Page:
Smooth Transitions

By United Family Healthcare 2019-11-22 16:20:37

Life transitions can be unique opportunities for personal growth. At the same time, they can often be unsettling, painful, and difficult to face alone. Life transitions often force us to leave behind the familiar and require us to adjust to new ways of living, at least temporarily, and they can leave us feeling completely unprepared. They can become major life challenges. If all life transitions were without challenges, we might never learn how resourceful and resilient we really are and how resourceful and resilient we can be. Life transitions are affected by our attitudes, outlooks/values/beliefs, acceptance of our new role(s), influence on our families, self-esteem, child-rearing methods, capacity to change/adapt, and mental and physical health.

What are the different categories of transitions? 

There are a number of categories whether it be, emotional/psychological: affected by personal experiences, for example bereavement or the divorce or separation of parents, own divorce, transitions. Physical: moving to a new home, class, or school.

Intellectual: moving from one type of organization to another, for example from nursery to elementary school, primary school to secondary school, or secondary school to college/university.

Physiological: going through puberty or a long-term medical condition.
A life transition can be positive or negative, planned or unexpected. Some life transitions may arise out of positive experiences, for example getting married, going away to college, starting a new job, moving to a new city, or giving birth to a child. Other transitions happen without warning, and they may be quite stressful. Examples can be cases of accidents, death, divorce, job loss, or serious illness.

How do I go about making the transition to a new country?

Families transition between countries for different reasons. Transitions to a new country can take place because of a job transfer or new job opportunity. Research shows that 86% of families relocate with their working spouse/partner/parent. It is also reported that expat assignments fail because of adjustment issues, dissatisfaction/unhappiness of spouse/partner, family issues, and lack of organizational support.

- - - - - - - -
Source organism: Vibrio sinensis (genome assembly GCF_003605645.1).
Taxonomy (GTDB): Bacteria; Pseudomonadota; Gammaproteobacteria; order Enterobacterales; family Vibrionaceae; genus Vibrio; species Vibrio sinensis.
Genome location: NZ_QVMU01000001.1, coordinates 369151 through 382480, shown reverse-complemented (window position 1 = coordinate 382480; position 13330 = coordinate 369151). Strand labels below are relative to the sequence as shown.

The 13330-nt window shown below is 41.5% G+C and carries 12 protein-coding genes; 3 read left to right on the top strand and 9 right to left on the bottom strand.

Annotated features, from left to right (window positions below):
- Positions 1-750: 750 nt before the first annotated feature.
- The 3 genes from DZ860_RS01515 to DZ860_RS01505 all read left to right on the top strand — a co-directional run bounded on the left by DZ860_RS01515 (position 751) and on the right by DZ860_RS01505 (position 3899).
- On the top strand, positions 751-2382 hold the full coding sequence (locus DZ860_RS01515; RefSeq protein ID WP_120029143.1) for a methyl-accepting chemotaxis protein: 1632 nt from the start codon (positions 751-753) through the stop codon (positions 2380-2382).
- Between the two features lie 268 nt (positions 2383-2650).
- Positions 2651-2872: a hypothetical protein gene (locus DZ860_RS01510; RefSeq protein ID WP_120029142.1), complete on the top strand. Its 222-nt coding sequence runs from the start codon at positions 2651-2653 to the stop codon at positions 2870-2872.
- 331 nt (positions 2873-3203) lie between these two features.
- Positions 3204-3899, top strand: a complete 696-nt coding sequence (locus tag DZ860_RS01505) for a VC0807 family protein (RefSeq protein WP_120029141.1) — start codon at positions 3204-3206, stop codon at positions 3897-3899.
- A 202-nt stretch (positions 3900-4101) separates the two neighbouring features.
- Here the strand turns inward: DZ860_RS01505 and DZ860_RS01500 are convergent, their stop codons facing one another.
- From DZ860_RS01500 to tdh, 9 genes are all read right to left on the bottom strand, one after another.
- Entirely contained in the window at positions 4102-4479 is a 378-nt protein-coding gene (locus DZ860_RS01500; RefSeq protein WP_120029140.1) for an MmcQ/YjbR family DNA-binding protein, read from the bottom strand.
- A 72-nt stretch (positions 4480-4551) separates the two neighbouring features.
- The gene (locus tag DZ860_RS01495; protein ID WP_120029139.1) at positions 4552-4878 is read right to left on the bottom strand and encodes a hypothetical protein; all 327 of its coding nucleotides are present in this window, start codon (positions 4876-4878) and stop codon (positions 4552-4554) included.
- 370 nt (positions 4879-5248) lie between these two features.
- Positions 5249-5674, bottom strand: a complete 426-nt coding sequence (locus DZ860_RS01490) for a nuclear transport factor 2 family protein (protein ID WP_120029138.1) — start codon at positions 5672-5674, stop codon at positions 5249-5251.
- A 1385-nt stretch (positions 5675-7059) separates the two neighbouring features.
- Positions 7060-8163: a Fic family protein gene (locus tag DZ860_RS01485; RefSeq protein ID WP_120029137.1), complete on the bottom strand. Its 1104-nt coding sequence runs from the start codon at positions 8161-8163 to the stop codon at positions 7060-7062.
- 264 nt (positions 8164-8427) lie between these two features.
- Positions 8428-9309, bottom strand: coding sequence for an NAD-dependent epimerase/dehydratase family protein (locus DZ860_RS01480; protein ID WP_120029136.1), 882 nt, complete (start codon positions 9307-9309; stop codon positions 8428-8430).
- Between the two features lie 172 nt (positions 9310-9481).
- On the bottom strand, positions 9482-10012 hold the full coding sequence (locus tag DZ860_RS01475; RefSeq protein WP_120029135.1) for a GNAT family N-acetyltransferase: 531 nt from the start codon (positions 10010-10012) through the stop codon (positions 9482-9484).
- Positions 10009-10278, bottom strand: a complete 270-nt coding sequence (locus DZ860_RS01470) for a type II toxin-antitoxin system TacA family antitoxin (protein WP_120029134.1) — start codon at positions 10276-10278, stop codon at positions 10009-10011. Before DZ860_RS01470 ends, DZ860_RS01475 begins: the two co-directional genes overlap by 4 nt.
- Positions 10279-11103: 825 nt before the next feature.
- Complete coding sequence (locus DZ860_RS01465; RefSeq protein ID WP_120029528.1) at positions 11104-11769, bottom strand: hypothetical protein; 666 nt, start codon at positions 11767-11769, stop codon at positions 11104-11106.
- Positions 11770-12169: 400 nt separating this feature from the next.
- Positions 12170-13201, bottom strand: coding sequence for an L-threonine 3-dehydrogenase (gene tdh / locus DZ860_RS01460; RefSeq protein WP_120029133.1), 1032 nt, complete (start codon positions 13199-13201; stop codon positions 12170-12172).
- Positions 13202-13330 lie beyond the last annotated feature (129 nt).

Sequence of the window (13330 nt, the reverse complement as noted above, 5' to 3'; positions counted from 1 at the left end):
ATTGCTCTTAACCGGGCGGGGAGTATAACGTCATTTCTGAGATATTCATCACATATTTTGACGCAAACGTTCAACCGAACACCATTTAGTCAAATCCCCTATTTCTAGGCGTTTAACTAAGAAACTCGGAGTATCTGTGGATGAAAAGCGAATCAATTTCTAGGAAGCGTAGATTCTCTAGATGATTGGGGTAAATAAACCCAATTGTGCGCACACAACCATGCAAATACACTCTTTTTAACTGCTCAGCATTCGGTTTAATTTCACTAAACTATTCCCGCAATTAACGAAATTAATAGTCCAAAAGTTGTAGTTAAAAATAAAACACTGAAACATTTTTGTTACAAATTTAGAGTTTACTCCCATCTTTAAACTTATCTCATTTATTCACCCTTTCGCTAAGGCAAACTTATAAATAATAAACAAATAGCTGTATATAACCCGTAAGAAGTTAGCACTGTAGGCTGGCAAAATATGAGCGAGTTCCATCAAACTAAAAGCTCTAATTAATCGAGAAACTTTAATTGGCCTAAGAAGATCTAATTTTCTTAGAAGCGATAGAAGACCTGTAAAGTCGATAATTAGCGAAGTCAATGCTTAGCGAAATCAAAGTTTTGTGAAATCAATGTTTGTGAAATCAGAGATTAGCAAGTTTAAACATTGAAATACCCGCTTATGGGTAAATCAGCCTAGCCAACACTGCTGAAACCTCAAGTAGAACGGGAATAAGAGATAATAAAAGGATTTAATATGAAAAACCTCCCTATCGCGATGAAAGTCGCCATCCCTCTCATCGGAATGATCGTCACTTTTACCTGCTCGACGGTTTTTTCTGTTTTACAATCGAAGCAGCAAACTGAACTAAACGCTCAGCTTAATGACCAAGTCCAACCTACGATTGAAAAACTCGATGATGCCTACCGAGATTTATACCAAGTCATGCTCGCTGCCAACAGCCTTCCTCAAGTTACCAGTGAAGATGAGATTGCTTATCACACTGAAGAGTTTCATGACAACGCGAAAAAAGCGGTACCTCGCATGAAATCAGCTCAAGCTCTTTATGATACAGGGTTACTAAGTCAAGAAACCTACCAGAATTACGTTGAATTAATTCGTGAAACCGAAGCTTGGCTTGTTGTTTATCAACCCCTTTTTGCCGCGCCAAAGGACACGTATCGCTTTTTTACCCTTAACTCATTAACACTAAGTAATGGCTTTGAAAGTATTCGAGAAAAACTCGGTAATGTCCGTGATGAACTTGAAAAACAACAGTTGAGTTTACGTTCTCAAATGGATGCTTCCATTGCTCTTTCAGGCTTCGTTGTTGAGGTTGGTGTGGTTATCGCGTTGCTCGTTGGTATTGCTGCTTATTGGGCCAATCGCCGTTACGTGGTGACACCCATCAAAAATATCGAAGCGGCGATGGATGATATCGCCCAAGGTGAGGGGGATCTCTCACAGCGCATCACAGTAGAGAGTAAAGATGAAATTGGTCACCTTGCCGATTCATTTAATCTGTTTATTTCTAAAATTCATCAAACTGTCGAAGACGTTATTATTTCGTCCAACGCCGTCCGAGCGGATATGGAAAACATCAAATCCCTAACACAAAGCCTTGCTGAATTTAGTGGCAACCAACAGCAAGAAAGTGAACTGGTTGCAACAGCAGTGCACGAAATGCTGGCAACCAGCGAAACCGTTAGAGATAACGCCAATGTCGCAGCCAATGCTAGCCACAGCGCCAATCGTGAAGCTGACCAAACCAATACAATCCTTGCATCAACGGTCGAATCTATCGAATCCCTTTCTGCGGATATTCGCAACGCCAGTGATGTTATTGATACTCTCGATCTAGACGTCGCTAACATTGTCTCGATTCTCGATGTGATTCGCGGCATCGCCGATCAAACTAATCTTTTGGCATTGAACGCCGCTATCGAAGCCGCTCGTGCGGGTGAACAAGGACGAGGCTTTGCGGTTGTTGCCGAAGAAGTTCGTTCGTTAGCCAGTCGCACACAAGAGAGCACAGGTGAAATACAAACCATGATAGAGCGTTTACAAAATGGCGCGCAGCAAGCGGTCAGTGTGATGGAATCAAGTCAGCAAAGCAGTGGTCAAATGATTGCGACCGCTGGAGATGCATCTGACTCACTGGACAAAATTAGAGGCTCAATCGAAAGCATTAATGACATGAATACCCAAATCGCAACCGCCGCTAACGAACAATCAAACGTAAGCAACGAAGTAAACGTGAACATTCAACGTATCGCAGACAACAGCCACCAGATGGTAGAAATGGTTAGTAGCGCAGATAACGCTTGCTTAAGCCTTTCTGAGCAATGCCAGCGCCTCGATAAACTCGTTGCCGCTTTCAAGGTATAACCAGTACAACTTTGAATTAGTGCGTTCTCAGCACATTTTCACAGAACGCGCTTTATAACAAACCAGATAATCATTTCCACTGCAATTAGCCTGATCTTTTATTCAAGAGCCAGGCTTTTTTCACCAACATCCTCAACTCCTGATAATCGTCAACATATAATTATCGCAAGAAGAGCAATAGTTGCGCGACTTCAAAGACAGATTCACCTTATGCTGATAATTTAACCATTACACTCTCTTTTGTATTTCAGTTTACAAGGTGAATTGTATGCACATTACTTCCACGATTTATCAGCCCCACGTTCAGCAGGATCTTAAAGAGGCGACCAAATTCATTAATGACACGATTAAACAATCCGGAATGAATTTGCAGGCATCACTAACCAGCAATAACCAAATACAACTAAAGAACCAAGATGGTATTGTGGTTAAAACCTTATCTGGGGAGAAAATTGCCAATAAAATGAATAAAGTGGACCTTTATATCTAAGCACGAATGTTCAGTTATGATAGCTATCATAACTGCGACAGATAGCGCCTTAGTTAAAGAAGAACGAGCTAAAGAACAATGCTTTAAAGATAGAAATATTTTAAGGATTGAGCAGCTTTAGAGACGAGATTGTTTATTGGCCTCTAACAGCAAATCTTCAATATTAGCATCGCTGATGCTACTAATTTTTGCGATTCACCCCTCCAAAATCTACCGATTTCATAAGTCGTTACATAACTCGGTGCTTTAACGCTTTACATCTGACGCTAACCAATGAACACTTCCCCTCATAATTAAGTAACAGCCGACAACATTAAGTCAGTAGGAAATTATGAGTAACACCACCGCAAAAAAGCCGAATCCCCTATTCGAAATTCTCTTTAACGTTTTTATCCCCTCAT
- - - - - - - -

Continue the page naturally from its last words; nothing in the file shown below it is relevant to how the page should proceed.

What are the different phases of transition?

There are a number of different phases of transition (Note that these phases are not always linear.)

•Honeymoon: anticipation/fascination/dream come true/engagement/pleasure

•Hostility: withdrawal/frustration/anger/fear/judgment/pain

•Adjustment: integration/acceptance/flexibility

•Home stage: enthusiasm/acceptance of norms and new culture

What ways can I reduce stress/anxiety during this transition?

The most common mental health issues that are brought on by adjustment stress are relationship issues, family problems, behavioral issues in children, marital problems, and communication issues. If these have not been resolved or coping skills have not been developed, symptoms of adjustment, anxiety, and depression can become more severe and may result in a more complex mental health diagnosis.

Consult a mental health professional for assistance and support. Psychotherapy begins with the identification of the stressor, as consciously recognized or acknowledged by the patient. Psychotherapeutic counseling is aimed at reducing the stressor, improving the ability to cope with stressors that cannot be reduced or removed, and developing emotional states and support systems that enhance adaptation and coping.

Here are some useful tips to make immediate positive changes

• Plan a daily routine and stay focused as much as possible

• Identify social support/develop a good (healthy) support network

• Set future goals for advancement/fun – personal and as a family

• Try to do the five Ps: pay attention/get perspective of the situation/pause/play/make peace

• Integrate humor and laughter into your daily life

• Begin and maintain a healthy lifestyle

• Practice mindfulness – breathing techniques/yoga

• Learn to say, “Yes,” and, “No,” and to take a time-out

• Get adequate sleep

• Travel for pleasure and fun if possible

• Explore what the new country has to offer – think of it as a learning experience

• Volunteer your time

• External resources can also be utilized to assist in the transition process. For example, information about clubs/groups/activities is published in magazines.

The most important thing when dealing with a transition is to vocalise your fear and it is most likely that these feelings will be shared by friends in a similar situation.


You can book an appointment with United Family Healthcare’s mental health professionals by visiting their website and choosing one of the many United Family facilities around China that best suits you and your family.